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Mindful or Mind Full? The Hidden Power towards Increasing Athlete Performances and Well-Being

Mindfulness is becoming a buzzword in the performance and wellness worlds. But what does it really mean? One of the questions I'd like to ask as a form visualising mindfulness is: Are you mindful or mind full?

A person with his/her mind full of thoughts but the dog is being mindful of the environment.
Are you mindful or mind full?

As the illustration shows, having your mind full of thoughts can distract you from the present moment or environment that you are in. Meanwhile, being mindful can make you be more aware of the present moment that you are experiencing. So, how does this mattered for athletes and exercisers?

Focus On The Present

As mentioned, mindfulness helps you to focus on the present moment, being aware of your thoughts and feelings, being non-judgmental about them and letting them go.

When you're mindful, you stay in the present moment instead of drifting off into the past or future. This can help in many phases. including your training and competition settings. At times there are too many distractions that makes it hard to focus on what you need to execute. By being aware of your thoughts and emotions, you are able to dictate what needs to be entertained and which thoughts needed to be pushed away.

Magnifying glass helping to illustrate focusing on the present moment, instead of past or the future.
Being mindful helps you focus on the present, instead of the past or future. Hence, you have more capacity to execute control

Manage Your Emotions

Mindfulness training can help you improve your performance by allowing you to be in control of your emotions. When we are mindful, we are able to recognize our thoughts and feelings without being overwhelmed by them. This helps us respond appropriately instead of reacting impulsively or unconsciously. For example, athletes often felt anxious before a competition, which can cause tension to their range of movements. Being able to identify what causes this anxiety and make adequate adjustments, the athlete will have a better chance In addition, mindfulness allows athletes to stay calm under pressure because it trains them how to relax their bodies when they become aware of the stress felt.

Boost Creativity Creativity is a crucial part of being an athlete. You need to be able to come up with new ideas and approaches in order to perform your best, but you also need to be open-minded enough to consider all of them. Mindfulness can help you with both of these things by improving your ability to think creatively and flexibly, which will help you find new ways of approaching things in the moment. Studies have shown that creativity is often impeded by fear of judgement and risks of being ridiculed. By being mindful of these fears, athletes can practice the non-judgmental awareness perspective of mindfulness to engage in boosting their creativity.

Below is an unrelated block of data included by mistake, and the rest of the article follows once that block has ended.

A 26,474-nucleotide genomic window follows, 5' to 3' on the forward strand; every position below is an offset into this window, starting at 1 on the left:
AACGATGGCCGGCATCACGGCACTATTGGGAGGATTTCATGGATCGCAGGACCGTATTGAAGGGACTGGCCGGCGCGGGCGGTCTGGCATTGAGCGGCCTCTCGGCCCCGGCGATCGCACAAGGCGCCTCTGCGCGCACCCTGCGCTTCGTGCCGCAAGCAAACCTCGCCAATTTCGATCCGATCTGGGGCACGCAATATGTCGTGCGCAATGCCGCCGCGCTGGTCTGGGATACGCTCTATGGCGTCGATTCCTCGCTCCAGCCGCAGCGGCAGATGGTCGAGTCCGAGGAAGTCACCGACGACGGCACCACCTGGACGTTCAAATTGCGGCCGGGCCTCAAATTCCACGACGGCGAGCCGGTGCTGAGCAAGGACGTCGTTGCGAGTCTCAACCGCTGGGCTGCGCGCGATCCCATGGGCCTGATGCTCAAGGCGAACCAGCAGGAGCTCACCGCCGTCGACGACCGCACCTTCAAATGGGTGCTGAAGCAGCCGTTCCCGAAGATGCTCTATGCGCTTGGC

A brain nerve signals that is being utilized for creativity
Mindfulness practice can help wire the brain to be less judgmental and engage in creativity.

How to Harvest Mindfulness

The most common skill to be more mindful is via mindfulness meditation. It is a mental training practice that teaches you to slow down racing thoughts, acknowledging and let go of negativity, and calm both your mind and body. There are various ways of doing it depending on the goals of the athletes. Be it for performance enhancement or improving general well-being, mindfulness meditation can be customised to suit the need of the athletes at the moment of need. Some athletes might find the concept of mindfulness meditation daunting at first. As such, athletes can practice more daily practicable activities. Activities like eating, brushing teeth, running and weigh-training can be utilized. The simple way is to add the connotation of "mindful" towards all these activities. For instance, if you like to engage in mindful eating practice, you can utilize your five senses to experience the food you put into your mouth. If you are exercising, you may try focusing on your breathing and where your feet are as you move. These daily practices can uncover your skills on a smaller scale but at the same time enhance your mindfulness experience.

A girl engaging in mindful eating by observing the food she is going to eat.
Mindful eating can help you practice mindfulness and be more aware of the food that you put into your system.

In Conclusion The bottom line is that mindfulness can help you feel better and perform better. It's not about being perfect or having a perfect performance, but rather about being aware of your thoughts and emotions so that you can control them. And even small amounts of practice will make a difference! Are you an athlete looking to take your performance to the next level while improving your overall well-being? Mindfulness could be the key you've been missing! Take the first step towards a more present and focused mindset by incorporating mindfulness practices into your daily routine. Explore with us what are the most suitable mindfulness skill(s) that can have a positive impact on your performance and well-being.


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